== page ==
A key map would do you no good if you did not have the appropriate console font. While FreeBSD comes with several ISO-8859-2 fonts, I do not really care for them. They seem to be the same fonts we have seen under DOS (or at least appear to be inspired by them).

Whoever designed these fonts decided to shrink all capital letters whenever they have a diacritic (“accent” mark) above them. That is not how we write!

Therefore, I designed a font for the use with VGA 8x16 mapping. This font does not shrink letters. You can download it from here (or from the fonts directory of my ftp site). The README file explains how you can install it under FreeBSD.

Note that the font is simply a raw image to be loaded into VGA BIOS data area. The file is uuencoded (FreeBSD likes it that way). But once you uudecode it, you should be able to use it under any operating system as long as you are using VGA in text mode. Please consult your operating system manuals how to load a VGA font.

Download

You can download the ISO-8859-2 maps by right-clicking on them below and instructing your browser to save them. Alternately, you can get them from my ftp site.

Here they are:

The following languages do have key maps included with the standard FreeBSD distribution. The maps offered here have the advantage (or disadvantage, depending on your point of view) of being fully compatible with the Universal ISO-8859-2 key map, and thus can be considered international.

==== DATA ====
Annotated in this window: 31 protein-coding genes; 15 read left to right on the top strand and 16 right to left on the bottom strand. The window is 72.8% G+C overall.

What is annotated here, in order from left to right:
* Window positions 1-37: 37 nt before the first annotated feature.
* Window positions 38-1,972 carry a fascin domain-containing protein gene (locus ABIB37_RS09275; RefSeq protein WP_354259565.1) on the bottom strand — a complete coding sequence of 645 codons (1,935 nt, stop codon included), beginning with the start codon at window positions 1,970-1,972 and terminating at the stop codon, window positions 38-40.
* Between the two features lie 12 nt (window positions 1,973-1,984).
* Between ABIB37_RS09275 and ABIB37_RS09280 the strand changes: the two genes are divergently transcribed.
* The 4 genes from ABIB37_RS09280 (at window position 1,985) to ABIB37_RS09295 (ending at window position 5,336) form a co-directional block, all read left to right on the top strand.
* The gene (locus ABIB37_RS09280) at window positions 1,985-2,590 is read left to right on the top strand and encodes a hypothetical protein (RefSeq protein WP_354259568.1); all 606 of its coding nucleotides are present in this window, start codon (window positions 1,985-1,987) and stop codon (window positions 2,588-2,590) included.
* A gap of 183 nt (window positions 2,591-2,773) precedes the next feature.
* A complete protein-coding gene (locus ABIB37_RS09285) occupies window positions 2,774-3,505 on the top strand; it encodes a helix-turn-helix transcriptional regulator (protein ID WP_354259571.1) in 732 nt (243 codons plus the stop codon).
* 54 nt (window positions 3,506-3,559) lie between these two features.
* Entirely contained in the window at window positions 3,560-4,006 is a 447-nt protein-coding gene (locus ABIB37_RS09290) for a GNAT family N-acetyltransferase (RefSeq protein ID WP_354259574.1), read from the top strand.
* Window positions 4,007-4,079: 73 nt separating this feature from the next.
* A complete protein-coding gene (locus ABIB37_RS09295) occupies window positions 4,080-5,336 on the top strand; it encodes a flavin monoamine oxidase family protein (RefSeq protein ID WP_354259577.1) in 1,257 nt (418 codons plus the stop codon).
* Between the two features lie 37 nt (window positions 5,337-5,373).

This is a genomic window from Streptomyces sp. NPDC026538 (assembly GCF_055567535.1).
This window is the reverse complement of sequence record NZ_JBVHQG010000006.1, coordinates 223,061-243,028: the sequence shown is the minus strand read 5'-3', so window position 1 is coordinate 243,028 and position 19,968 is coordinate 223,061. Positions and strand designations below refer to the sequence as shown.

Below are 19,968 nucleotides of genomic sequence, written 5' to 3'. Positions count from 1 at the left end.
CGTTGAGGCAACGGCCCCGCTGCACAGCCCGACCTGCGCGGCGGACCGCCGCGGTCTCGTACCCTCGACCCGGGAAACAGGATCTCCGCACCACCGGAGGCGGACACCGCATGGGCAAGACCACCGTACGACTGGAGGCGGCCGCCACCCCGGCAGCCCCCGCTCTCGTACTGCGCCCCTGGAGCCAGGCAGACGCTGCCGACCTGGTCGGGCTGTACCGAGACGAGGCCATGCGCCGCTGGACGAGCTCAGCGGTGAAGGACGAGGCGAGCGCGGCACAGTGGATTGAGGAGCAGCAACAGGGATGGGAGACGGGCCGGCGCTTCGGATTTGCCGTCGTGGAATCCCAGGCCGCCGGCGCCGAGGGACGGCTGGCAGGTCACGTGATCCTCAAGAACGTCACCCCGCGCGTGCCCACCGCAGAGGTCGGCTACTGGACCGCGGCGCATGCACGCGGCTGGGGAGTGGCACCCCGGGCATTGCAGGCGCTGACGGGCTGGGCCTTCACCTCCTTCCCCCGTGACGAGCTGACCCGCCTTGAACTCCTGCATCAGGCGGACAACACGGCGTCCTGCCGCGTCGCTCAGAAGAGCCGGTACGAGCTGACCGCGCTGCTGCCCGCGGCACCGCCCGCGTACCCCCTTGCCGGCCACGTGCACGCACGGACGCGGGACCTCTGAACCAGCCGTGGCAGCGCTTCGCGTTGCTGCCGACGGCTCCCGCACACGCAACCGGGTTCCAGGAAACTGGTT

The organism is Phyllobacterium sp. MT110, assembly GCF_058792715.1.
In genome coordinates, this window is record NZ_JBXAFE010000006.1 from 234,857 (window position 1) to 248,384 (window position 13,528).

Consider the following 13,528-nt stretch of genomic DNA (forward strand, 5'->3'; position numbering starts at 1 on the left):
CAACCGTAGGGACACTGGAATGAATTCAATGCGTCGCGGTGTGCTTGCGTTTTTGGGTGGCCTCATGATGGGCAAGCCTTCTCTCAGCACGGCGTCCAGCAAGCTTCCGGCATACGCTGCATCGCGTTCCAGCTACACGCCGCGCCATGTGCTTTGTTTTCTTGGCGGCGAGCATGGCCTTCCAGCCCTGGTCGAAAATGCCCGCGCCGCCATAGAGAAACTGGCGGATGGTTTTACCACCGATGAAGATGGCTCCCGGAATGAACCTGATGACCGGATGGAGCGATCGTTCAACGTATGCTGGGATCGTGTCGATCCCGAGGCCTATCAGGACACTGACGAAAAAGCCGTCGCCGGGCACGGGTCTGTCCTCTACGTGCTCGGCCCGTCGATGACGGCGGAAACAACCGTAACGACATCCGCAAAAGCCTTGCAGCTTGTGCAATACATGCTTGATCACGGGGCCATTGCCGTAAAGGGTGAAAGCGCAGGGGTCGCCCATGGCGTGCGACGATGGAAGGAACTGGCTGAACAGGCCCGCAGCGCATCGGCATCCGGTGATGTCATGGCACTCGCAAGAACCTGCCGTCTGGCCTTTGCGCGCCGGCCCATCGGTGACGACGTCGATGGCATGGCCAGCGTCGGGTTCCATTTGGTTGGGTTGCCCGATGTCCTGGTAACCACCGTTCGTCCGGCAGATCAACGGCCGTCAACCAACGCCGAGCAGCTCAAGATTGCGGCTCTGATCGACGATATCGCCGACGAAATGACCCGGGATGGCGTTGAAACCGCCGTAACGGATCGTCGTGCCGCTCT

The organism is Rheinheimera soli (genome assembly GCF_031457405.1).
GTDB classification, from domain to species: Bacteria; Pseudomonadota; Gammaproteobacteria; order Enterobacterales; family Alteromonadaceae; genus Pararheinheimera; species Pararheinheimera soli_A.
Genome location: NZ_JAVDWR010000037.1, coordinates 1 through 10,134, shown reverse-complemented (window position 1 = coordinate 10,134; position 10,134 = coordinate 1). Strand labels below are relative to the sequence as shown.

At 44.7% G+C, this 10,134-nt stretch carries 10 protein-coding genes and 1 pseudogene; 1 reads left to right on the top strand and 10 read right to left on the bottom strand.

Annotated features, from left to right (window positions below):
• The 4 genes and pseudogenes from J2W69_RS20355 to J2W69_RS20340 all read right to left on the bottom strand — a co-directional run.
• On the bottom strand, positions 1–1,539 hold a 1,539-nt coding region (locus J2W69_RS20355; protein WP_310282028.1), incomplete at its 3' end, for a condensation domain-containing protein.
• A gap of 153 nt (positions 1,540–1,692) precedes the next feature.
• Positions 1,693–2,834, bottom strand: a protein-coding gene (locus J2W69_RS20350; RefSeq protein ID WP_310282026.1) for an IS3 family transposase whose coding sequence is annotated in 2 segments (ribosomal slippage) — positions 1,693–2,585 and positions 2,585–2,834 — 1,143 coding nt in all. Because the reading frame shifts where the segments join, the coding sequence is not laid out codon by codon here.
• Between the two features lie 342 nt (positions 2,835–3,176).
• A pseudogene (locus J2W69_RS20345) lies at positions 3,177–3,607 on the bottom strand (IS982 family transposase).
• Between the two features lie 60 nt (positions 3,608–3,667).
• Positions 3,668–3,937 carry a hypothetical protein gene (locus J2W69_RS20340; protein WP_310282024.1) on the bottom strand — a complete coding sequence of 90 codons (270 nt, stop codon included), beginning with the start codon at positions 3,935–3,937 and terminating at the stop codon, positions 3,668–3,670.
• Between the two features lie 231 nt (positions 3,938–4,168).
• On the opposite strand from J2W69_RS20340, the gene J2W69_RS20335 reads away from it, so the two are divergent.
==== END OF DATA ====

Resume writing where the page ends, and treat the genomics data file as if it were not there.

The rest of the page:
• The Croatian key map. Also suitable for other Southern Slavic languages using Roman alphabet.
  • The Polish key map.
  • The German key map (note that German can be used with almost every variety of ISO-8859, not just ISO-8859-2 which this map is for).

The font:

  • The 8x16 VGA font.

Install

Once you have downloaded the file, you can extract it to your /usr/share/syscons/keymaps directory. You can type kbdcontrol -l ce.iso2 (or sk.iso2, cz.iso2, etc.) to load the map. It will stay loaded until you load another, or reboot the system.

To install it as your default key map, edit the /etc/rc.conf file.

QWERTY vs QWERTZ

Keymaps presented here use the QWERTY system which appears on most computer keyboards. But many Central-European typists are used to the QWERTZ system. The only difference between the two is that letters y and z are swapped.

If you prefer the QWERTZ keyboard, all you need to do is edit the keymap slightly in a text editor.

Simply find the two lines for these keys. One of them starts with 021, the other with 044. Change the 021 to 044 and the 044 to 021 (only change the numbers, not the rest of the lines). Save your changes as ce.qwertz.kbd (or sk.qwertz.kbd, cz.qwertz.kbd, etc.), and run kbdcontrol again. You will now have a QWERTZ keyboard.

Related Sites

Using non-ASCII characters on the Internet

  • RFC 2044: UTF-8 Unicode encoding (this page uses it)
  • RFC 2152: UTF-7 Unicode encoding